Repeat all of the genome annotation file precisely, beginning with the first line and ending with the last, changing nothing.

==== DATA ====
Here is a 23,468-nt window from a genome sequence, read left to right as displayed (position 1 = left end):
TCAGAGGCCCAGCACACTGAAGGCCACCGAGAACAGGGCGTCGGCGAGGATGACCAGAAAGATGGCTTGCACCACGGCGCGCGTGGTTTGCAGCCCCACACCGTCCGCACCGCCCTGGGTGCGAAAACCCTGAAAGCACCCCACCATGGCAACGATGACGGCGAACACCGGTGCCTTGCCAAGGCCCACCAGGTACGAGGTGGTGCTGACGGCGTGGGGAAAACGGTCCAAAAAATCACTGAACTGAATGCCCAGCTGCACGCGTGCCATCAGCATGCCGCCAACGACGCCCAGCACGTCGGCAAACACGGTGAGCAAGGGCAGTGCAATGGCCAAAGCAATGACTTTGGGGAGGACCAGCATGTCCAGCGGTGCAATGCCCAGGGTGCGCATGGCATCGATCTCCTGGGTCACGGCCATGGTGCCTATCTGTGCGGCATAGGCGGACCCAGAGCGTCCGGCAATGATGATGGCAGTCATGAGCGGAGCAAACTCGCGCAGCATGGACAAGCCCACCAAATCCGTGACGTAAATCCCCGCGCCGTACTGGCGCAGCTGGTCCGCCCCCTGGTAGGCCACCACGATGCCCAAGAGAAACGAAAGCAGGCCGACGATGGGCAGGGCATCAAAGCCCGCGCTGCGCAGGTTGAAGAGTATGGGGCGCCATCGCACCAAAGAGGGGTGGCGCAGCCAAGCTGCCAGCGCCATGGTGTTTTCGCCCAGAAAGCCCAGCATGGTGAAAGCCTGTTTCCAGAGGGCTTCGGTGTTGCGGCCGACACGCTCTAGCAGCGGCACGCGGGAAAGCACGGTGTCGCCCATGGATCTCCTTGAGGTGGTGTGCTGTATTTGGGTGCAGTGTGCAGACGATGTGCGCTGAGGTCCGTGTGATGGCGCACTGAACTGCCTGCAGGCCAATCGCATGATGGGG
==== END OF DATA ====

Here is a 23,468-nt window from a genome sequence, read left to right as displayed (position 1 = left end):
TCAGAGGCCCAGCACACTGAAGGCCACCGAGAACAGGGCGTCGGCGAGGATGACCAGAAAGATGGCTTGCACCACGGCGCGCGTGGTTTGCAGCCCCACACCGTCCGCACCGCCCTGGGTGCGAAAACCCTGAAAGCACCCCACCATGGCAACGATGACGGCGAACACCGGTGCCTTGCCAAGGCCCACCAGGTACGAGGTGGTGCTGACGGCGTGGGGAAAACGGTCCAAAAAATCACTGAACTGAATGCCCAGCTGCACGCGTGCCATCAGCATGCCGCCAACGACGCCCAGCACGTCGGCAAACACGGTGAGCAAGGGCAGTGCAATGGCCAAAGCAATGACTTTGGGGAGGACCAGCATGTCCAGCGGTGCAATGCCCAGGGTGCGCATGGCATCGATCTCCTGGGTCACGGCCATGGTGCCTATCTGTGCGGCATAGGCGGACCCAGAGCGTCCGGCAATGATGATGGCAGTCATGAGCGGAGCAAACTCGCGCAGCATGGACAAGCCCACCAAATCCGTGACGTAAATCCCCGCGCCGTACTGGCGCAGCTGGTCCGCCCCCTGGTAGGCCACCACGATGCCCAAGAGAAACGAAAGCAGGCCGACGATGGGCAGGGCATCAAAGCCCGCGCTGCGCAGGTTGAAGAGTATGGGGCGCCATCGCACCAAAGAGGGGTGGCGCAGCCAAGCTGCCAGCGCCATGGTGTTTTCGCCCAGAAAGCCCAGCATGGTGAAAGCCTGTTTCCAGAGGGCTTCGGTGTTGCGGCCGACACGCTCTAGCAGCGGCACGCGGGAAAGCACGGTGTCGCCCATGGATCTCCTTGAGGTGGTGTGCTGTATTTGGGTGCAGTGTGCAGACGATGTGCGCTGAGGTCCGTGTGATGGCGCACTGAACTGCCTGCAGGCCAATCGCATGATGGGG